SHANGHAI — When it comes to performance art in Shanghai, size is everything.
Consider the raw numbers at the second annual International Arts Festival going on throughout this month: more than 5,000 performers from 19 countries running 54 programs at 17 venues.
The extravaganza of Italian opera, Israeli modern dance, Spanish flamenco, Australian theater, Russian circus and Vietnam water puppetry is meant to showcase the port city as more than China's commercial nerve center. It also wants to be the nation's cultural mecca.
Never mind that the scale and presentation often feel more like a Chinese parade with Las Vegas characteristics.
Take the crown jewel of the festivities: Giuseppe Verdi's "Aida," a romantic tragedy involving an Egyptian army captain and a slave girl. Performed at the colossal Shanghai Stadium for an audience of 45,000 early this month, the opera was billed one of the most extravagant versions ever staged. Stealing the show was a chorus of acrobats, fire-eaters, horse-drawn chariots, a dancing elephant, symphonic fireworks and a 100-foot-tall golden pyramid.
At the evening's climax, about 2,000 extras dressed as Egyptian soldiers charged into the moonlit stadium to the famous victory march, turning the modern ballpark into an ancient battlefield. The players were members of the People's Liberation Army, who during rehearsals had worn their regular green military uniforms.
Shanghai officials love to brag about the Olympic scale and international dimension of their "Aida." It symbolizes to them the city's rising stature as a world-class metropolis.
But skeptics maintain the heavily subsidized arts festival says more about the city's vanity than its growing appreciation for the arts. It is in keeping with Shanghai's desire to build the hardware of culture, erecting the country's fanciest opera house and modern museum and filling them with the works of international artists. But it goes no further in nurturing home-grown talents that could turn Shanghai into an artistic hub to rival Beijing.
Wang Xuefeng, an interior designer and opera lover, said she was amazed to see so many grandparents and grandchildren in the audience who were clearly seduced by the grand opera's unabashed circus-like atmosphere.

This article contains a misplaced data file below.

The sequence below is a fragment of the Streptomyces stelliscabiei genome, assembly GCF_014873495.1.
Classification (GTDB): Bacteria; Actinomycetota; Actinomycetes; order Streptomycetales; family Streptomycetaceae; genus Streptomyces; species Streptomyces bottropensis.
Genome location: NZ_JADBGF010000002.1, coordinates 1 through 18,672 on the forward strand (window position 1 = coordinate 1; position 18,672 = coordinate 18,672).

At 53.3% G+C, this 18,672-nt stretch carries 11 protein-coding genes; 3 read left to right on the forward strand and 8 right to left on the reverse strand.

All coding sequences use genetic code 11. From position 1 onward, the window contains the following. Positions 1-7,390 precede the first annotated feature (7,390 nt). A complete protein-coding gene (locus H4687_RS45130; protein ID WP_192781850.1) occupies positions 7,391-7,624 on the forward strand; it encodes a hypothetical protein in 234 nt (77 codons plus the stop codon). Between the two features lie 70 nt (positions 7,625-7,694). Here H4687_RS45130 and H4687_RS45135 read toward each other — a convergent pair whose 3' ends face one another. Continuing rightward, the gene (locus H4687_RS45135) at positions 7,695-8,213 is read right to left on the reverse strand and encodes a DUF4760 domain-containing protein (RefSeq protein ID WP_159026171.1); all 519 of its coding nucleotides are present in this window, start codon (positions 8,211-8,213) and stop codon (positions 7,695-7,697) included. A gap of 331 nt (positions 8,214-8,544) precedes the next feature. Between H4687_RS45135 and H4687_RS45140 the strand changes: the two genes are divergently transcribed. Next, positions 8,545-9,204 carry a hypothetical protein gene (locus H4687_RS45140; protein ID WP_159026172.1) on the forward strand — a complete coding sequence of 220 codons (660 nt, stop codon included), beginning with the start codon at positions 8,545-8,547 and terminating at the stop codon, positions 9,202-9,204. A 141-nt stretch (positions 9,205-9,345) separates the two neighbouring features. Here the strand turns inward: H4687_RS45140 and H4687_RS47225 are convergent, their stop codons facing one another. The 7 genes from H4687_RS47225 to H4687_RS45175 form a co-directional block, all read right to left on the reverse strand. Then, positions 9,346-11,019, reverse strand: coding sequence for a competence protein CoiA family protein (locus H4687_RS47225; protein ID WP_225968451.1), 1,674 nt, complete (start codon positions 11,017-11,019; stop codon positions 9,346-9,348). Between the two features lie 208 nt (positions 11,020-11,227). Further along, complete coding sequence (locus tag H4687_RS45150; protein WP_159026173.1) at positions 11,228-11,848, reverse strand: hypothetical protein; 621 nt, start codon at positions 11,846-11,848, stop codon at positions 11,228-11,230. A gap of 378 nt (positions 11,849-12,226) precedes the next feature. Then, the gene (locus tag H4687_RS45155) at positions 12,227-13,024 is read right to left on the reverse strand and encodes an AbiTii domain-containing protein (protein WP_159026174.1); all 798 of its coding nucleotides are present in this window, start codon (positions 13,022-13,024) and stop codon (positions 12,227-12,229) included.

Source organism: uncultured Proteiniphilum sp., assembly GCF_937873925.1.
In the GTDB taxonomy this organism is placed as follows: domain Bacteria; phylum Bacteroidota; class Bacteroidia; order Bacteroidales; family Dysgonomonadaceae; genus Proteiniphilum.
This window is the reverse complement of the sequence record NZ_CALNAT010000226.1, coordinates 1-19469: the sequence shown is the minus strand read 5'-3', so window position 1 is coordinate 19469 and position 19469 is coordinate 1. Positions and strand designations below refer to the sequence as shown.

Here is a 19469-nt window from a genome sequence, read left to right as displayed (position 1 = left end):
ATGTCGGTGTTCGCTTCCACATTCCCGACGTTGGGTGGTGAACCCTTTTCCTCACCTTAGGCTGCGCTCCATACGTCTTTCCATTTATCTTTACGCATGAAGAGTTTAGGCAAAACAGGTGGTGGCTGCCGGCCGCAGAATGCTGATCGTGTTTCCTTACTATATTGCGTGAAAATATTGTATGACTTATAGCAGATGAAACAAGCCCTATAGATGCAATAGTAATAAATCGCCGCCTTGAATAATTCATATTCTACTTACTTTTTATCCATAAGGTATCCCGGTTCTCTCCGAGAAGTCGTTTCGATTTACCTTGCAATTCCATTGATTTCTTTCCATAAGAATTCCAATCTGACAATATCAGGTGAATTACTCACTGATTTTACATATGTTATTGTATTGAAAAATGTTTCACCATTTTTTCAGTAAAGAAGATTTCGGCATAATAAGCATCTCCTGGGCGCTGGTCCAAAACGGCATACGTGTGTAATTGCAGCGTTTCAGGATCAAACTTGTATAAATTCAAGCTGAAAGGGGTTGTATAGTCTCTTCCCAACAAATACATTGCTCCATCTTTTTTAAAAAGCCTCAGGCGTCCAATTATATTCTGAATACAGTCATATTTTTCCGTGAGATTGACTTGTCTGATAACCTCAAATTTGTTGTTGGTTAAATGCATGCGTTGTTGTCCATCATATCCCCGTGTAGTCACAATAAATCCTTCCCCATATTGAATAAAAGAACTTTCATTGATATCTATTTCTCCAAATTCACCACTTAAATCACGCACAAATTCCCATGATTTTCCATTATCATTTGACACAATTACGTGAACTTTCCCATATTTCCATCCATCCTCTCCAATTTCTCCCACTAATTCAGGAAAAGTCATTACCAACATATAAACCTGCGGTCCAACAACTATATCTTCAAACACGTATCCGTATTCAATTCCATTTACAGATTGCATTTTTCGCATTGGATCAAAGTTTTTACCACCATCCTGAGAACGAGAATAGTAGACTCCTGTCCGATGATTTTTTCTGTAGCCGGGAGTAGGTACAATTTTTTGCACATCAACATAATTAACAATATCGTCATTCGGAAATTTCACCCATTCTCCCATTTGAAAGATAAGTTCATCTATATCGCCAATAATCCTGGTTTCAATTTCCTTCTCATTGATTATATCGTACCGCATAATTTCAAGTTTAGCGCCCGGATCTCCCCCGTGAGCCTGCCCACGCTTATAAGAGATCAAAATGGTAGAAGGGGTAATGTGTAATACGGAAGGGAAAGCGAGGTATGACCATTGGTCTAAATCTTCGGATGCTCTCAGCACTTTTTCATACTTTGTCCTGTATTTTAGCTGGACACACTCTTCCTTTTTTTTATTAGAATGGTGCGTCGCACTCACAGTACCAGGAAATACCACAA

"Most people were not there to see the art," Wang said. "They don't really understand what's going on onstage, and they were talking to each other nonstop."
In fact, there was scant applause after the dramatic arias by Russian soprano Olga Roanko and Italian tenor Lando Bartolini. But when the elephant stood on its hind legs and waved, the stadium roared with applause. And when a horse refused to get offstage and finally galloped away, the audience again exploded in cheers.
Many came from out of town and were attending their first Western opera, expecting to see the biggest and most lavish "Aida" ever staged. But they treated the event much like a typical Chinese opera, openly chowing down on hamburgers, sunflower seeds and roasted chestnuts.
But the eye candies onstage were much harder to digest. The sheer size of the stadium made it difficult to hear and see, despite the rock concert-like amplifiers and video screens. Those who could catch a better view through binoculars gossiped with their neighbors about the generous bodies of the divas. They are not used to seeing a discrepancy between the romantic leads' artistic ideal and physical reality.
When Aida and Radames, the lead characters, died for the sake of love, the crowd was not sure how to react. The director appealed to the Chinese cultural sensibility by releasing golden butterflies into the sky, which symbolizes life after death and echoes the tale of China's own fabled equivalent of Romeo and Juliet.
Before some in the audience could complain about the somewhat anticlimactic ending, a fresh set of fireworks lighted up the stadium, and the mob of People's Liberation Army soldiers and zoo animals reemerged to lift the crowd's spirit.
"It's important for Shanghai to do this; it's the same reason they want to build the tallest building in the world," said Michael Qi, a local lawyer.